"We are not doctors. We are spinal engineers," Dickholtz says. "We use mathematics, geometry, and physics to learn how to slide everything back into place."

What does this have to do with high blood pressure pressure?

Bakris notes that some researchers have suggested that injury to the Atlas vertebra can affect blood flow in the arteries at the base of the skull. Dickholtz thinks the misaligned Atlas triggers release of signals that make the arteries contract. Whether the procedure actually fixes such injuries is unknown, Bakris says.

Bakris began the study after a fellow doctor told him that something strange was happening in his family practice. The doctor had been sending some of his patients to a chiropractor. Some of these patients had high blood pressure. 

Yet after seeing the chiropractor, the patients' blood pressure had normalized -- and a few of them were able to stop taking their blood pressure medications.

So Bakris, then at Rush University, designed the pilot study with 50 patients. He's now organizing a much bigger clinical trial.

"Is it going to be for everybody with high blood pressure? No," Bakris says. "We clearly need to identify those who can benefit. It is pretty clear that some kind of head or neck trauma early in life is related to this. This is really a work in progress. It is certainly in the early stages of research."

Dickholtz has been teaching, practicing, and studying the NUCCA technique for 50 years. He says high blood pressure is far from the only thing an Atlas misalignment causes.

"On the other hand, if people have high blood pressure, there is a tremendous possibility they need an Atlas adjustment," he says.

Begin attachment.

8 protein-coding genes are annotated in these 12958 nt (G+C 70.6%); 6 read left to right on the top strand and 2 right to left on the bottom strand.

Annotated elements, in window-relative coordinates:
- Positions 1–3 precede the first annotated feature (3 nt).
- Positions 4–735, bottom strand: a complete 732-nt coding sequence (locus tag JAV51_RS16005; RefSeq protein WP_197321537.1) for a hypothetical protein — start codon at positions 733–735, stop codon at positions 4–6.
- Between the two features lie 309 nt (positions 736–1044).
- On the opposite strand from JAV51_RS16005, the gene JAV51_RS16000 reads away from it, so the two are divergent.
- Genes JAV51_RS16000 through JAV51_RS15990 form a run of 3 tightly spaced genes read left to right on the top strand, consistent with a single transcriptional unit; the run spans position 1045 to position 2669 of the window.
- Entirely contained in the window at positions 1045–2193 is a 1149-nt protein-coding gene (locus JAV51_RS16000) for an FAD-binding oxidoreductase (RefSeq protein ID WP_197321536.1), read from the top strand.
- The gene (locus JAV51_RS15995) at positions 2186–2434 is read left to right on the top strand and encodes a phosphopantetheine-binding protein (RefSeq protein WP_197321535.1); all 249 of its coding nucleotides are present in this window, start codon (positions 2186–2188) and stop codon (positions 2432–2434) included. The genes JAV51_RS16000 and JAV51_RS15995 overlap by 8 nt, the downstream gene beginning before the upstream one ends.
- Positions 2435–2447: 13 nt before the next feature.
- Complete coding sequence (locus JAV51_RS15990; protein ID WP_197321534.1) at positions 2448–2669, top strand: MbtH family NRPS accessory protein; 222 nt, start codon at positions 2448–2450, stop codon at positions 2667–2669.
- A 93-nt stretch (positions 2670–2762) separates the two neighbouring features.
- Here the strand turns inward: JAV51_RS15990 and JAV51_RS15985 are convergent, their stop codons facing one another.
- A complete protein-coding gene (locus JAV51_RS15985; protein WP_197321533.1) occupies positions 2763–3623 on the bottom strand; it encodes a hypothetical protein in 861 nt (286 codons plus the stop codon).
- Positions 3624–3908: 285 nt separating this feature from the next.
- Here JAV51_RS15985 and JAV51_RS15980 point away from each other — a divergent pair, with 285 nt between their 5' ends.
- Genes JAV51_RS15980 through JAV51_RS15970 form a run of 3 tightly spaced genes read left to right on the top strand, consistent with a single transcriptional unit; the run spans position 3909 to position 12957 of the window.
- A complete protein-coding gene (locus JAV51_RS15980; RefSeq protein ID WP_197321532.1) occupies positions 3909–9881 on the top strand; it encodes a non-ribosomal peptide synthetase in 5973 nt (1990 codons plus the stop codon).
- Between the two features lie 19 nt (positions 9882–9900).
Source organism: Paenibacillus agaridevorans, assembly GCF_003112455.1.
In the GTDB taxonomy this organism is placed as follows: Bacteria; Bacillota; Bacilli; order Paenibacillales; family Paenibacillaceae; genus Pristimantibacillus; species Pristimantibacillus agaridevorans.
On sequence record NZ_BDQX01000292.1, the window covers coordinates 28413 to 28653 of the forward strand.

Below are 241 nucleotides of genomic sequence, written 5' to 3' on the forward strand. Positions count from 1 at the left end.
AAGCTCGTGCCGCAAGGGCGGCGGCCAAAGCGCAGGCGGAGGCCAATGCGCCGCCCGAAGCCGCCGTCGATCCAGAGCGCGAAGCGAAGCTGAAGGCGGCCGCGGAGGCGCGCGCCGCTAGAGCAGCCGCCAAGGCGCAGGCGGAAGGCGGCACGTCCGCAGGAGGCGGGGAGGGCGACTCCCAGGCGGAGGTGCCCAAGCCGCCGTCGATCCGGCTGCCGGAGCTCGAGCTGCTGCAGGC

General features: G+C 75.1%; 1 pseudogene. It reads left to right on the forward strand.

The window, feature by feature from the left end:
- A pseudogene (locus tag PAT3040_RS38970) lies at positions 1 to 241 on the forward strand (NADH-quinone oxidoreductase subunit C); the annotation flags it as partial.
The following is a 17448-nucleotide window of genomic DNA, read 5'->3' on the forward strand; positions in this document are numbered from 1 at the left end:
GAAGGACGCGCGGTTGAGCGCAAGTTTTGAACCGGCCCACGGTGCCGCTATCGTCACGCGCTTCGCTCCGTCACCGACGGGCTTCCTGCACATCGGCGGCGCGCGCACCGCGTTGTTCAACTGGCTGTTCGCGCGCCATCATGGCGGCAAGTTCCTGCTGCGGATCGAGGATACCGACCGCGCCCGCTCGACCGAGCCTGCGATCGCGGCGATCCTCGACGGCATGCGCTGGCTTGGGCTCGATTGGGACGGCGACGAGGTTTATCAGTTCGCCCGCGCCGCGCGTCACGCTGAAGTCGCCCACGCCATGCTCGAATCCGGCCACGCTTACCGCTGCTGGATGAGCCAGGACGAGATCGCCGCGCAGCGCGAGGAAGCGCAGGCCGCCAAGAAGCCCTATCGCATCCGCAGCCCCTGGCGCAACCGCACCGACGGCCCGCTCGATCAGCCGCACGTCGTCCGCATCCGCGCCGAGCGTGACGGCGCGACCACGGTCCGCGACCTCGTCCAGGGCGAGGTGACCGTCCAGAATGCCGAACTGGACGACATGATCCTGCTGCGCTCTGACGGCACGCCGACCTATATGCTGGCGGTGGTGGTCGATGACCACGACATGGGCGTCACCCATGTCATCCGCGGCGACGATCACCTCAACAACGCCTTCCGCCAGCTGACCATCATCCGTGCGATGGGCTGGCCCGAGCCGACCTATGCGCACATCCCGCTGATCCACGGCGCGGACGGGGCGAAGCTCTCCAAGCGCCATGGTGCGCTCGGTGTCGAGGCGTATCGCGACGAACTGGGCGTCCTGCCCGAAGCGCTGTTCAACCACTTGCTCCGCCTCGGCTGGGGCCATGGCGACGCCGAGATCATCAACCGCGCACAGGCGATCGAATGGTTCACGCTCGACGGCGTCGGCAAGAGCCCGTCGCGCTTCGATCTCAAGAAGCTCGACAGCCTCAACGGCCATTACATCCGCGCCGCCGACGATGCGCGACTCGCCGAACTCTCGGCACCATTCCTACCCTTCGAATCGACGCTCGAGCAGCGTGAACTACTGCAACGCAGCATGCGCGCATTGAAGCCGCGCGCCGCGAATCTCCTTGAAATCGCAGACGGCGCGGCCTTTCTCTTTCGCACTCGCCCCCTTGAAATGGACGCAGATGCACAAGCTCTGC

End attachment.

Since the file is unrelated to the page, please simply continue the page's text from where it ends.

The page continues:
Author: www.WebMD.com Health News by Daniel J. DeNoon
Source: Rush University Hypertension Center Chicago IL
Copyright: Journal Of Human Hypertension 3


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Painkillers Like Ibuprofen Increase Risk for Stroke and Heart Attack

Studies have shown that over-the-counter NSAID pain killers like Ibuprofen, diclofenac, celecoxib, and naproxen can potentially cause users to have a heart attack or a stroke. New labeling being required by the US Food and Drug Administration on the packaging of NSAIDS will warn users of these possible side effects, along with advising them that their risk of heart failure is increased if they take these drugs. The new labels will include the fact that these heart problems can occur as soon as the initial weeks of use of the NSAIDS. They will also say that heart failure, heart attack, and stroke can affect people using NSAIDS who have no history of heart issues, and no genetic predisposition toward heart disease. People who already have heart issues or who have certain risk factors for heart disease have a higher probability of suffering heart failure, heart attacks, or strokes with NSAID usage, though. Studies seem to show that higher doses of NSAIDS increase possible heart failure or damage. NSAIDS have been used for years to treat fever as well as the pain from arthritis, headaches, abdominal cramping, and the discomfort from viral diseases.